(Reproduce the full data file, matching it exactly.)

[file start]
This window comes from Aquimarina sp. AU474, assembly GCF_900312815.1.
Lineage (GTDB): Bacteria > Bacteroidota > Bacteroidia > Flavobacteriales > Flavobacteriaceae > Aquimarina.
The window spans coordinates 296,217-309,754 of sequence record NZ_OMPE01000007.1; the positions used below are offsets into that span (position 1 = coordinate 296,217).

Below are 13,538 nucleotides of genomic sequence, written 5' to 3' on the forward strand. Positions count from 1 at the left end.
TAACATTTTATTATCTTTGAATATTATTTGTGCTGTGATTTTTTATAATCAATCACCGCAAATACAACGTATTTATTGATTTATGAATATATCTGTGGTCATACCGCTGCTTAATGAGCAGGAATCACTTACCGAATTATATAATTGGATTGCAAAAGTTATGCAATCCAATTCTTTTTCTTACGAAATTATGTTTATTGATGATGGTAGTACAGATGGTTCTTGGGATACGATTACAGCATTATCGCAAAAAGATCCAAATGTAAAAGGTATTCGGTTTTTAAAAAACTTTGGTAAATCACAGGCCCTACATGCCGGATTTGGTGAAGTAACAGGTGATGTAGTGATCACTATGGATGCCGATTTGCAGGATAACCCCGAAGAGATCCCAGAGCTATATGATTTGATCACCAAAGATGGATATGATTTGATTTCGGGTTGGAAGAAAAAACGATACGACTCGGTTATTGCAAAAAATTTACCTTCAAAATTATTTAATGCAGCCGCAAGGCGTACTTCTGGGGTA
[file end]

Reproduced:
This window comes from Aquimarina sp. AU474, assembly GCF_900312815.1.
Lineage (GTDB): Bacteria > Bacteroidota > Bacteroidia > Flavobacteriales > Flavobacteriaceae > Aquimarina.
The window spans coordinates 296,217-309,754 of sequence record NZ_OMPE01000007.1; the positions used below are offsets into that span (position 1 = coordinate 296,217).

Below are 13,538 nucleotides of genomic sequence, written 5' to 3' on the forward strand. Positions count from 1 at the left end.
TAACATTTTATTATCTTTGAATATTATTTGTGCTGTGATTTTTTATAATCAATCACCGCAAATACAACGTATTTATTGATTTATGAATATATCTGTGGTCATACCGCTGCTTAATGAGCAGGAATCACTTACCGAATTATATAATTGGATTGCAAAAGTTATGCAATCCAATTCTTTTTCTTACGAAATTATGTTTATTGATGATGGTAGTACAGATGGTTCTTGGGATACGATTACAGCATTATCGCAAAAAGATCCAAATGTAAAAGGTATTCGGTTTTTAAAAAACTTTGGTAAATCACAGGCCCTACATGCCGGATTTGGTGAAGTAACAGGTGATGTAGTGATCACTATGGATGCCGATTTGCAGGATAACCCCGAAGAGATCCCAGAGCTATATGATTTGATCACCAAAGATGGATATGATTTGATTTCGGGTTGGAAGAAAAAACGATACGACTCGGTTATTGCAAAAAATTTACCTTCAAAATTATTTAATGCAGCCGCAAGGCGTACTTCTGGGGTA